New Zealand exported more than one million cubic metres of softwood logs in January, only the second time in the country’s history that such a high volume has been shipped in the month.
The country exported 1.1 million cubic metres of softwood logs overseas in January this year, up 32 percent on January 2017, according to data from Global Trade Information Services published in AgriHQ’s monthly forestry market report. That’s the highest level for the month since 2014 and only the second time volumes have exceeded 1 million for a January month.
“New Zealand’s softwood log exports started 2018 with a bang,” AgriHQ analyst Reece Brick said in his March report under the heading ‘Flying start for log exports’. “The strong start to 2018 bodes well for the coming year, as January is historically the weakest month each year.”
The large export volumes in January were partly down to the later timing of Chinese New Year, which moved some of the heavy pre-Chinese New Year trading into January rather than December. New Zealand log exports in January fell 31 percent from December levels ahead of Chinese New Year celebrations, which ran from mid-February through to early March. However, the generally high level of exports this past 12 months were also a factor in lifting January volumes, AgriHQ noted.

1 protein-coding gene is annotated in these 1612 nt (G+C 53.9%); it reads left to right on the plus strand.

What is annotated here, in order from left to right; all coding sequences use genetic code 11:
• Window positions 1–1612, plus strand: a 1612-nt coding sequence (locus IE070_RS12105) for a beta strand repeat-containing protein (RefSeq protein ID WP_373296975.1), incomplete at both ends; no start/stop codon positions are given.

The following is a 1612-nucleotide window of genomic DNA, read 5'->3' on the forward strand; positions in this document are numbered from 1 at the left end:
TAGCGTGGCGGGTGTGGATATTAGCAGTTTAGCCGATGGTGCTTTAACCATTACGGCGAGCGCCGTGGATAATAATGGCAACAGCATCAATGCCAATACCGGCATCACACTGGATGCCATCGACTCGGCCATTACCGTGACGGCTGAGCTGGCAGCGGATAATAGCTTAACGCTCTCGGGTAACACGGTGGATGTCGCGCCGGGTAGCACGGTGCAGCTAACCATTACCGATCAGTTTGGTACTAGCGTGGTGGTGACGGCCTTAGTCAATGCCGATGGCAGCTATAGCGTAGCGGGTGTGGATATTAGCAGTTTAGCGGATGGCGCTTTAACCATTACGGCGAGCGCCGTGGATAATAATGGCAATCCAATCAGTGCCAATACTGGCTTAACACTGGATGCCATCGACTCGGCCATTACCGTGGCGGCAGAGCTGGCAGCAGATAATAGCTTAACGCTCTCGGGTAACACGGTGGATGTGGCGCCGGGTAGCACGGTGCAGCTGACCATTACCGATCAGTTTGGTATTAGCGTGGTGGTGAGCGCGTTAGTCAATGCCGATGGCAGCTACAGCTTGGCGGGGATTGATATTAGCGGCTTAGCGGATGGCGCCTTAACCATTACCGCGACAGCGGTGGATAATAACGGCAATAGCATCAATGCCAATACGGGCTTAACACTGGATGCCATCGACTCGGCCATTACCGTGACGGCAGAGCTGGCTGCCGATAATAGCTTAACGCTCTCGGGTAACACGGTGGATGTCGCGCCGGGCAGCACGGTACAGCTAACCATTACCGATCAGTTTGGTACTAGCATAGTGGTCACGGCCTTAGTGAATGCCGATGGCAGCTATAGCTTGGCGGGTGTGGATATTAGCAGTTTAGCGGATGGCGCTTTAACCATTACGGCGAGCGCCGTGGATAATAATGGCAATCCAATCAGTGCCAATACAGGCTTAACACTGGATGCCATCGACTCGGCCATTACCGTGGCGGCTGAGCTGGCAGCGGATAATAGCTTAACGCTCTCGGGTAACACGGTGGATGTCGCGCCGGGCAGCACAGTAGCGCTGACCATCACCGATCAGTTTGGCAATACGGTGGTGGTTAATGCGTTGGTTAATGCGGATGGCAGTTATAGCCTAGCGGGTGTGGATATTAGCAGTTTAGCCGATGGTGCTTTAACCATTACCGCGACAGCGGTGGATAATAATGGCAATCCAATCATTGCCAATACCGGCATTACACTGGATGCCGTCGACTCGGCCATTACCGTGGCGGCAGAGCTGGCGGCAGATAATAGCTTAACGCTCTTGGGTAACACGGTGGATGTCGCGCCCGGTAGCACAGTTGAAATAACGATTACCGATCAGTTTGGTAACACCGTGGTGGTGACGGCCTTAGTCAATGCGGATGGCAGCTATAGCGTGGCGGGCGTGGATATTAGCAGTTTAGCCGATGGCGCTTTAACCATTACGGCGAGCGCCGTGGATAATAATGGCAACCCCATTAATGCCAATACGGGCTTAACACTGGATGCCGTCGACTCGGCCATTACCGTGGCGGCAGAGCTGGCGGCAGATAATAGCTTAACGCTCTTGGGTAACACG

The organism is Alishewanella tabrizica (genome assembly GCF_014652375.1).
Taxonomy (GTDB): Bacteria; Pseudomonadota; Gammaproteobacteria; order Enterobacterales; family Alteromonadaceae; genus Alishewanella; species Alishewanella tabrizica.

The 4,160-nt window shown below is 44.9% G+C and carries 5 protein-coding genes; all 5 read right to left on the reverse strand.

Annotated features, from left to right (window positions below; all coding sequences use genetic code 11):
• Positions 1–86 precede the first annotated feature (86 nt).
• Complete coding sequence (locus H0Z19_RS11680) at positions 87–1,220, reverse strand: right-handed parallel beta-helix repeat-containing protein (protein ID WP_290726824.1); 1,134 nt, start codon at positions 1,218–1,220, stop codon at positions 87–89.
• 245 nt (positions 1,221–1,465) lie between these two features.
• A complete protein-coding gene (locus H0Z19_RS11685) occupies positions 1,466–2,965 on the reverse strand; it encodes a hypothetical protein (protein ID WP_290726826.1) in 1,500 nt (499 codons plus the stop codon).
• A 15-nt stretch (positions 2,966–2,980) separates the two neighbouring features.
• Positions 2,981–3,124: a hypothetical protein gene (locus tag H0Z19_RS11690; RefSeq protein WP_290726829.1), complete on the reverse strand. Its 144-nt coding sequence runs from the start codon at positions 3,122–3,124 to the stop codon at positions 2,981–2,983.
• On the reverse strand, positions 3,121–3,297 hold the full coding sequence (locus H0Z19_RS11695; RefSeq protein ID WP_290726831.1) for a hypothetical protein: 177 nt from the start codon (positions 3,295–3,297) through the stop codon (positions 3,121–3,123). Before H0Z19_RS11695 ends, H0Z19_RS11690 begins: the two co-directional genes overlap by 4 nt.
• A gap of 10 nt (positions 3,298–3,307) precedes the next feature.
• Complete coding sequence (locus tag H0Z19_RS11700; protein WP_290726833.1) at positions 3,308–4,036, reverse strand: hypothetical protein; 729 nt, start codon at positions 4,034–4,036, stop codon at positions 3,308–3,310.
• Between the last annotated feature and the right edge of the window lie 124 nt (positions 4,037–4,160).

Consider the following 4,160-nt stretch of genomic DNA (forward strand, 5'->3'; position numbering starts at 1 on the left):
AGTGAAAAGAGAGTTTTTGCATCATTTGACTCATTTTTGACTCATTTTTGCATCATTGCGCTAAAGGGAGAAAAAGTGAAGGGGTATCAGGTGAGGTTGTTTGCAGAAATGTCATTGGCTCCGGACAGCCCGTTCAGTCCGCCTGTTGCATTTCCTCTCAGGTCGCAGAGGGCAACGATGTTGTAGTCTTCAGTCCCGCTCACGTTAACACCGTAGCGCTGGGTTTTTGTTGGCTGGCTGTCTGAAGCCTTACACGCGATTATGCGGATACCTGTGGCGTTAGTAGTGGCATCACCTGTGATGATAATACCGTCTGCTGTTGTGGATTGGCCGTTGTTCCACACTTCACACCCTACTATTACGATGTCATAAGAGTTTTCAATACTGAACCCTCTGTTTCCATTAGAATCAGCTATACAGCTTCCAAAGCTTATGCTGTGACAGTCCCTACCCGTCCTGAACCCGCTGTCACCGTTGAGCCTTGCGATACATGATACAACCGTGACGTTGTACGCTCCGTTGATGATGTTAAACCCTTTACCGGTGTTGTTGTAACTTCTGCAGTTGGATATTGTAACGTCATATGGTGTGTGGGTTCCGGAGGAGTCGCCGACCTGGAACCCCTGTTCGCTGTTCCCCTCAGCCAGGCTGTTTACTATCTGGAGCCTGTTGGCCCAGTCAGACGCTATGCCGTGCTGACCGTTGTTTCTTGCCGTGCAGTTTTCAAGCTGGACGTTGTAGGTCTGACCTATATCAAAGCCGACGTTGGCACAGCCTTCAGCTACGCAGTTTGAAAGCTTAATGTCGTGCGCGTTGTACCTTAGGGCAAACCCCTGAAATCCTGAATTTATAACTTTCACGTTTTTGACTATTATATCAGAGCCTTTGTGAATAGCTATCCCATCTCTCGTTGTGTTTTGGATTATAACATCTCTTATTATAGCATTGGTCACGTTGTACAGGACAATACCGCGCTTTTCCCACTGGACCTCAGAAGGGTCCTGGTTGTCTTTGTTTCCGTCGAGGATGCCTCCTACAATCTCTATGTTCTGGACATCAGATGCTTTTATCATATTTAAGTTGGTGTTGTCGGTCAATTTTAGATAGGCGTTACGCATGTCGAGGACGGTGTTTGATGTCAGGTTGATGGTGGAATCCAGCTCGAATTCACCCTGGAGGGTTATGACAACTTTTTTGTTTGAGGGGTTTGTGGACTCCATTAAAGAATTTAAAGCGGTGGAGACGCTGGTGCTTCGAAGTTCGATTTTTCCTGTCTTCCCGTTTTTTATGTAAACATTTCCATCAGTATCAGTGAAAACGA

New Zealand cemented its position as China’s top source of softwood logs last year, with its share of the market lifting to 36.3 percent from 34.7 percent. AgriHQ noted that New Zealand’s strong presence in the Chinese log market continued in January, with imports of New Zealand logs jumping 43 percent from the same month a year earlier, and accounting for 40 percent of China’s total log imports, significantly ahead of its closest rival Russia with a 21 percent share.
China’s demand for softwood logs has increased after Asia’s largest economy clamped down on harvesting its own forests and reduced tariffs on imported logs to meet demand in its local market.
“All eyes are focused on the direction that China takes after the Chinese New Year holidays,” Brick said. “Activity was relatively dead over the past month, but port-level offtake in the past week or two has reportedly lifted more sharply than expected.
“There’s little to show there will be any deviation from what’s been witnessed over the past 12 months and the general sentiment is for small price increases over the next two months.”
Forest products are New Zealand’s third-largest commodity export group behind dairy and meat products.
Source: BusinessDesk via Scoop